It was very gratifying. About eight years ago, in a Bentham Venture leaders' meeting, Chris Ward said I was the best small group leader he had ever known and I never told the group anything, I only asked questions.
It was gratifying because it was generous praise, of course. It was also gratifying because up to that point it had only been an intuitive technique. I hadn't set out to do all my teaching by questions, refined to bring people to conclusions themselves, but it seemed to have worked and I resolved that it was indeed the best way to lead small groups or contribute to meetings. I have consciously used it as a technique ever since.
Of late I have become more aware of the way people receive this. In 2002 an Alpha small group became very irritated with me and we had to have two further terms of meetings in which I was told, in no uncertain terms that this time I would be the one answering the questions. From January to July 2003 I was in a lovely small group which became, more or less, 'Grill Steve'.
Last year, in a leadership team meeting, I asked why we had a Missionary Gift Day. It was a genuine question. We have had one at St Paul's since long before I arrived in 1992. The question was answered in various ways and it seemed that there might be good reasons to continue. We needn't worry about them now. What happened though was that someone said, 'Steve's point is a good one but...'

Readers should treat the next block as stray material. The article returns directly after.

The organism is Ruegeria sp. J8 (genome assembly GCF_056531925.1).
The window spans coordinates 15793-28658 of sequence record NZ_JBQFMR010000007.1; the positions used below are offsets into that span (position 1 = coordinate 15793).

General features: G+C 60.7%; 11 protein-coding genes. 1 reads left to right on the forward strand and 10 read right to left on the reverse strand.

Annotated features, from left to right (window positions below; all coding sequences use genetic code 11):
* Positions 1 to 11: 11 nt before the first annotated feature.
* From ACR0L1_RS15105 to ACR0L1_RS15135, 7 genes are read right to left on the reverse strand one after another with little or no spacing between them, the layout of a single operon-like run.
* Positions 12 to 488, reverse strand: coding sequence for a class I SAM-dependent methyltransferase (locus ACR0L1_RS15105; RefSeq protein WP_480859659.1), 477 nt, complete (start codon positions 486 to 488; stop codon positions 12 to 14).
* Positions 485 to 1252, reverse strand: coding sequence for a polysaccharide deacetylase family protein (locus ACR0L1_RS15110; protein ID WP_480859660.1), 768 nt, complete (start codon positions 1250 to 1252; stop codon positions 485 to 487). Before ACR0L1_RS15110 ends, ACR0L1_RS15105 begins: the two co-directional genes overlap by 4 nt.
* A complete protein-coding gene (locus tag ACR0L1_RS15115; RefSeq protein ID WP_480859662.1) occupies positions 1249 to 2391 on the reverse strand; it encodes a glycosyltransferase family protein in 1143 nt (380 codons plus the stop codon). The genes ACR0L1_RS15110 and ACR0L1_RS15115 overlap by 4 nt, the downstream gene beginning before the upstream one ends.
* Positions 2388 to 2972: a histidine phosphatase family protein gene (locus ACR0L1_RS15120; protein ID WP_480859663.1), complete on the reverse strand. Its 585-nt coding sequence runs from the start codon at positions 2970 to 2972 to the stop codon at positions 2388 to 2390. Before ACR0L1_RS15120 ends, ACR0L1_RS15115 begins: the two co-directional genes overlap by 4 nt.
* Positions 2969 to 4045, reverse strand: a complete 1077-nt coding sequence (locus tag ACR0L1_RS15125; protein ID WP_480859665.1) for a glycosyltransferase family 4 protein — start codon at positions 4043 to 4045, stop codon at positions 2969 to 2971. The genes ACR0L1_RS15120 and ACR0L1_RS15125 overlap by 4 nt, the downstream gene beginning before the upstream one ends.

I had to make sure, before it passed into formal record, that I hadn't made a point but asked a question. Everyone then realised I had and the meeting notes recorded that.
Last night at our Church Council meeting we spent a lot of time in small buzz groups. One of the exercises was to look at a list of responses to a questionnaire and evaluate which were the key areas with which to deal. One of the people with whom I 'buzzed' was insistent that 'communication' was the key issue. We had this approximate conversation (rather excluding the third member of our group - sorry my friend if you're reading):
St: So what do you mean by communication being the problem then?
M: Well, for instance a lot of people wonder why we now have so many staff and what they do all day?
St: So it's not about communication as a whole but about having too many staff?
M: Well no, that's just an example.
St: So what else?
M: Well a lot of people say we should have a magazine again.
St: Yes, I noticed that from the responses. Do you think that would solve all our communication problems?
M: And there's a real problem with older people knowing the younger people. We used to have profiles in the magazine and interviews up front in church.
St: We still have interviews up front in church. Do you think people read the magazine?
M: Well no, you can't make people read it I suppose.
St. I just wonder if you would help people more by identifying the actual issues rather than blanketing a criticism against communication. Some of our communication is quite good. Aren't we in danger of suggesting it is all bad?
Called to order.
Asked to feedback, M told the chair that 'Steve and I spent the whole time having a debate about communication.'
I didn't respond, but did we do that? I agree I added some speculation by wondering rather than questioning, but I don't think we had a debate. If asked my opinion I don't think M would be able to give it.
Questioners and sceptics of the world unite. Make sure people understand. We're only asking.